If you would like to see the festival without releasing a krathong, there are many other events that travelers can take part in such as performances, beauty contests, parades, and visiting wats/temples for festival ceremonies.
Book a Loy Krathong experience through us to participate in a krathong-making class where travelers learn how to make a raft from natural eco-friendly materials while also listening to stories of local Thai Buddhist culture.
During Yi Peng, travelers will not only be able to see the lanterns floating in the sky and release one themselves, but also take in the trees and buildings that have been decorated by locals with intricately designed lights or attend the local parades and festival markets.
Like with Loy Krathong, the Yi Peng khom loi (sky lanterns) symbolize letting go of misfortunes from the previous year. Many also believe that if you make a wish while releasing your lantern, the wish will come true as long as you are a good person in the year that follows.
Khom loi are usually made from a thin fabric (such as rice paper) stretched over a frame made of bamboo or wire. In the middle of the lantern is a candle that works as a fuel cell. When the candle is lit during the Yi Peng ceremony, hot air will be trapped inside the lantern and will create enough lift for the lantern to float into the sky.
However, the lanterns do not continue to float forever. Once the flame burns out, the fuel source for the lantern is gone and it will fall back to the earth. It can be very difficult to determine where a lantern will land.
If set off in the wrong area many lanterns will end up as debris and some will even end up doing damage to homes, temples, government offices, and even affect air traffic at airports. When lanterns malfunction, they can even cause fires.
Every year, flights are canceled due to safety concerns as a result of the number of lanterns being released in proximity to airports. In 2017, Chiang Mai authorities had to cancel 78 flights in and out of the Chiang Mai Airport, and an additional 79 had to be rescheduled.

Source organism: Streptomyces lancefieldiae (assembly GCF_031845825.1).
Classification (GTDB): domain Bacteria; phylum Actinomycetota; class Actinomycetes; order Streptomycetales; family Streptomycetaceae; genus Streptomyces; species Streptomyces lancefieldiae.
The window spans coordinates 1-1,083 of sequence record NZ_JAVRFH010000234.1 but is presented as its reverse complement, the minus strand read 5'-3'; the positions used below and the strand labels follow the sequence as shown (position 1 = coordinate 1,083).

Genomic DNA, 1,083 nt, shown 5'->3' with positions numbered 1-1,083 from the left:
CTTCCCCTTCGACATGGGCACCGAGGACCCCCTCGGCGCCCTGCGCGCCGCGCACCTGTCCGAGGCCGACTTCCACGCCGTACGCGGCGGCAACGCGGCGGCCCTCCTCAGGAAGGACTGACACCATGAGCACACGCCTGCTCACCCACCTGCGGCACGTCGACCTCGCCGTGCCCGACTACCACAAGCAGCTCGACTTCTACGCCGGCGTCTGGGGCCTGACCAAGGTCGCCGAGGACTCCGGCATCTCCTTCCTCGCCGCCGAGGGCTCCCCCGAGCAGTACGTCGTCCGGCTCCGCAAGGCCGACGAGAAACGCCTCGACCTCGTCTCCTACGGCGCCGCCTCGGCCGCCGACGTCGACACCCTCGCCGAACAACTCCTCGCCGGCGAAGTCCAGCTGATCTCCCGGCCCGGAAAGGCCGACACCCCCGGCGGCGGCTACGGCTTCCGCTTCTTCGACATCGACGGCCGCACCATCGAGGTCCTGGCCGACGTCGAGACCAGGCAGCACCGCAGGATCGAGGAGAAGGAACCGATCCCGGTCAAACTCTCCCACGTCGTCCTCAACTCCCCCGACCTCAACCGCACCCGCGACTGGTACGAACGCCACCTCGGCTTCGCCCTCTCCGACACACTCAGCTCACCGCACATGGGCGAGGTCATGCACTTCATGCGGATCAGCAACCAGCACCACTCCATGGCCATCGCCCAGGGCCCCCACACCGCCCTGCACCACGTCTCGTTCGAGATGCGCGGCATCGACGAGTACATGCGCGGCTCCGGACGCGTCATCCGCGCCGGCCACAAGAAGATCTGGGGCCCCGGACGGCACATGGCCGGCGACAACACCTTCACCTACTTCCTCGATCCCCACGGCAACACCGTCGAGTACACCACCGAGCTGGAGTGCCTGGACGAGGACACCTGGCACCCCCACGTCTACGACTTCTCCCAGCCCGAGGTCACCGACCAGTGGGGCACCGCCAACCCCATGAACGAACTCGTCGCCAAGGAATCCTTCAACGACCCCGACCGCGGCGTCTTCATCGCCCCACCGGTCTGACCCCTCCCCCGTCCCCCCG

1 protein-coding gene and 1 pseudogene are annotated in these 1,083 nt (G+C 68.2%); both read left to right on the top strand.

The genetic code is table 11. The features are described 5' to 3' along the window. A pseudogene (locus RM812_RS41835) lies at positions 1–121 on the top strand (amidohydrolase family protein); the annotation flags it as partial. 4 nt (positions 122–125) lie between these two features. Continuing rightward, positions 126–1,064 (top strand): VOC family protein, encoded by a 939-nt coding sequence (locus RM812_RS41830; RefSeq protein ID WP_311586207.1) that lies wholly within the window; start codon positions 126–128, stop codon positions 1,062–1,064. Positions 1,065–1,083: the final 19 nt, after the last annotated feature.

There are plenty of environmentally friendly ways to get involved in the Yi Peng festival. One of the simplest ways is to just take in the celebrations and capture some extraordinary pictures without releasing a lantern yourself. Experiencing the festival this way respects local religious traditions while not adding additional strain on the environment.
In Chiang Mai, there are plenty of other activities to take part in during the Yi Peng celebrations including Thai dance performances, parades around the old city gate, plenty of live music, handicraft making lessons, as well as sampling the local cuisine from all the delicious food vendors at local festival markets.
If you want to release a lantern yourself, there are still some important things you can do to minimize your impact on the environment. The first thing you can do is limit yourself to just one lantern per person, or even better, one lantern per group of people. The fewer lanterns there are the smaller the effect.
Also, be mindful of the material the lantern is made from. Lanterns made from rice paper and bamboo are the best biodegradable option.
If you’d like to join a mass lantern release during Yi Peng this year, contact Asia Highlights for assistance in purchasing entrance tickets. Mass releases are careful to make sure their lanterns perform properly and are released in an area outside the city so they are less likely to damage local property.
Asia Highlights welcomes the chance to help you design your perfect trip to Thailand. Whether that includes experiencing Loy Krathong, Yi Peng, another festival, or just some time relaxing on the beach. Check out some of our example itineraries below for inspiration!